So now that we’ve started, how do we maintain momentum, and what are some methods to build reliability from the front-line? In the next article, we'll discuss yet another sentinel event with Larry’s organization related to non-emergency transport, an accident, and a series of system issues. The response this time was significantly different, and was managed within their new framework of a High Reliability Organization.
This article is the second in a four-part series on Just Culture. The remaining two articles will be featured exclusively in our monthly EMS Insider Newsletter. Sign up at www.jems.com/enewsletters.
Part 3: The Journey Starts: Steps toward a more reliable organization A bad thing happens. We investigate. Someone is held accountable. We write some new policies. Promise on the news that this “will never happen again.” Rinse. Repeat. The third article in this series will address some of the fundamental problems we face when integrating safety culture and reliability concepts into the fabric of the organization. We’ll discuss where you might start, realistic timeframes and potential opportunities. This article will use specific case examples to show how a safety culture and eventual high reliability is achieved over time, with effort and with a forgiving attitude for the times you’ll drift from the mission.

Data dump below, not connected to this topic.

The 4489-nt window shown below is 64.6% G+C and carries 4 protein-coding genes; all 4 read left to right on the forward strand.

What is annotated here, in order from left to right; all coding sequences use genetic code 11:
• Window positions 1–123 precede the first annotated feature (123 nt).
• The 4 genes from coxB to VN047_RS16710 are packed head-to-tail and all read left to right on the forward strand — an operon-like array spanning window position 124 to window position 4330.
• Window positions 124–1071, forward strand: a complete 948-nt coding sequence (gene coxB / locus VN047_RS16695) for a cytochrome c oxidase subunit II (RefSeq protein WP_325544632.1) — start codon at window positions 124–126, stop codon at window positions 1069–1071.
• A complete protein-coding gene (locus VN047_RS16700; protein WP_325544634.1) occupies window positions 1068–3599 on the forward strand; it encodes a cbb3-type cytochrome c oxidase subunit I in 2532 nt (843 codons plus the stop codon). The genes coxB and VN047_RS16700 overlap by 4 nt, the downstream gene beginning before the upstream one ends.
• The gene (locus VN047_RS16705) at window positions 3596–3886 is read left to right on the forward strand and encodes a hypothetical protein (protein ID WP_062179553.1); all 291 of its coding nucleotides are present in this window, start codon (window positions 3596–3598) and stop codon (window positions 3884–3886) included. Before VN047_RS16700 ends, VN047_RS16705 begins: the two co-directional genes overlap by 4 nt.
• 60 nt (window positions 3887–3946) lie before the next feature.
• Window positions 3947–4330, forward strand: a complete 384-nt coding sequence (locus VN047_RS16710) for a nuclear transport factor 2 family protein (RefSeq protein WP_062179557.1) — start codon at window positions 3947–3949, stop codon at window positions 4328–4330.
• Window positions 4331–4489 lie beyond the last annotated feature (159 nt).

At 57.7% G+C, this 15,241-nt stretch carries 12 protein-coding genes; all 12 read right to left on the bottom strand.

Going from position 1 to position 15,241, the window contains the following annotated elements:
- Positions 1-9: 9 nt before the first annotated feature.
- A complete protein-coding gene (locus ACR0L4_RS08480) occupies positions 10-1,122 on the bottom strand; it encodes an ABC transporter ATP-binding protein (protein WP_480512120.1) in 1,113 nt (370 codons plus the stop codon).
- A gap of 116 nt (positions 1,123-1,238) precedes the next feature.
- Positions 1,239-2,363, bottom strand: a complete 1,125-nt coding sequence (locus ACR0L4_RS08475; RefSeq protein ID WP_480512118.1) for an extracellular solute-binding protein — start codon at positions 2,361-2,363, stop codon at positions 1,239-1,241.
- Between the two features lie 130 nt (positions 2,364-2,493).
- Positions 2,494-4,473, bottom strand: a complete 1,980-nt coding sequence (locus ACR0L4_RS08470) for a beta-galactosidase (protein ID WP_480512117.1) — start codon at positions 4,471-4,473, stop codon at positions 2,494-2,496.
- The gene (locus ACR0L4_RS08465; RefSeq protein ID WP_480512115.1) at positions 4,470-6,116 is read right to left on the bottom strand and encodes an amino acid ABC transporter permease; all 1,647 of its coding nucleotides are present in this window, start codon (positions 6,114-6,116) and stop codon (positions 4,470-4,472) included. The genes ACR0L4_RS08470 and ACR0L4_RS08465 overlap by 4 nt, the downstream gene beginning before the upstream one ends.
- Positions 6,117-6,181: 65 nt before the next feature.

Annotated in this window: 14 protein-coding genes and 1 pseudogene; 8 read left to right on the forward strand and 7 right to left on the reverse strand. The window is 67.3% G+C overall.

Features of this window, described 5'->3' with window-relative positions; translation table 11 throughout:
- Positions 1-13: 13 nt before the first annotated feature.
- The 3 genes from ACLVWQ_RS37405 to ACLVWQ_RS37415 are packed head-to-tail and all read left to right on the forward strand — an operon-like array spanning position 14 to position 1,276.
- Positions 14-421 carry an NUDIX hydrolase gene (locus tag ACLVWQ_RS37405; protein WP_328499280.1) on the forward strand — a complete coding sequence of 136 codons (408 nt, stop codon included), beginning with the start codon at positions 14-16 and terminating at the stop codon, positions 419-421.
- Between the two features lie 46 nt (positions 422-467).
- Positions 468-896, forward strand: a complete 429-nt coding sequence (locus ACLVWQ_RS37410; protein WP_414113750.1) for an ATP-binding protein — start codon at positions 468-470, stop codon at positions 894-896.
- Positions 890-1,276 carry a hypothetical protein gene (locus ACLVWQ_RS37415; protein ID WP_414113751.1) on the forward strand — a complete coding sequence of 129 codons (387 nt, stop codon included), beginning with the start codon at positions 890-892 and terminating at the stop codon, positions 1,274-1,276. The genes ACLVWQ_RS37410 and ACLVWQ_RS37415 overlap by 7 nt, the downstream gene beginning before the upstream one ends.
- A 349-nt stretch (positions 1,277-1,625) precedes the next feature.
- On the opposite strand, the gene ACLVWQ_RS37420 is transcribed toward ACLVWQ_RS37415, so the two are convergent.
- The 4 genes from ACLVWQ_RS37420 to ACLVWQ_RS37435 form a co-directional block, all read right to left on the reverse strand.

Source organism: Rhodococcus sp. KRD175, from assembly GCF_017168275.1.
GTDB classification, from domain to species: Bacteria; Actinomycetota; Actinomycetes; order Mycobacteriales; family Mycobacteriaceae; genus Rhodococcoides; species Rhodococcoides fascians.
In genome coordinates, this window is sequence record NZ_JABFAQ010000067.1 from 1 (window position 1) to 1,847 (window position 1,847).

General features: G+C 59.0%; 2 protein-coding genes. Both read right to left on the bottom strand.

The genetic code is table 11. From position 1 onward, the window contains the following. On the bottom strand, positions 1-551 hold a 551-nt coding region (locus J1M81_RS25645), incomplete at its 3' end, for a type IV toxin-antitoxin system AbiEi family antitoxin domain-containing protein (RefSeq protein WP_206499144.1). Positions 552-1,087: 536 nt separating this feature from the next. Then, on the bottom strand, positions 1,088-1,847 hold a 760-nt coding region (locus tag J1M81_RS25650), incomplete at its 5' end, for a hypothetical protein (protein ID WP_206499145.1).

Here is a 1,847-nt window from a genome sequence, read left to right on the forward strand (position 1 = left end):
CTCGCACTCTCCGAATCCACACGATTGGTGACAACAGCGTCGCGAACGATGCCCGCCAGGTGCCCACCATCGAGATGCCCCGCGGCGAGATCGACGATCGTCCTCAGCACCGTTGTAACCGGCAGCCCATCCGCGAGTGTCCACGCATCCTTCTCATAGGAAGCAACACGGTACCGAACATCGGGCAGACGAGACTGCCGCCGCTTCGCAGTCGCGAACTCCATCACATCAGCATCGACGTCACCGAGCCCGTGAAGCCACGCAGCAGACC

Part 4: Advanced Concepts: Where do we go from here? Return on investment (ROI) is a seemingly simple phrase that seems to be the lead-in any time a new initiative is proposed. “What’s the ROI? When will we see fewer accidents? When will quality improve? When do we get reliable?” Our final article will address the importance of having a vision as well as a plan to achieve high reliability and foster a safety culture. We’ll discuss how your current programs might align with this long-term plan, and how your team should assess new proposals designed to improve operational efficiency, teamwork, reliability, quality and other foundational aspects of your business.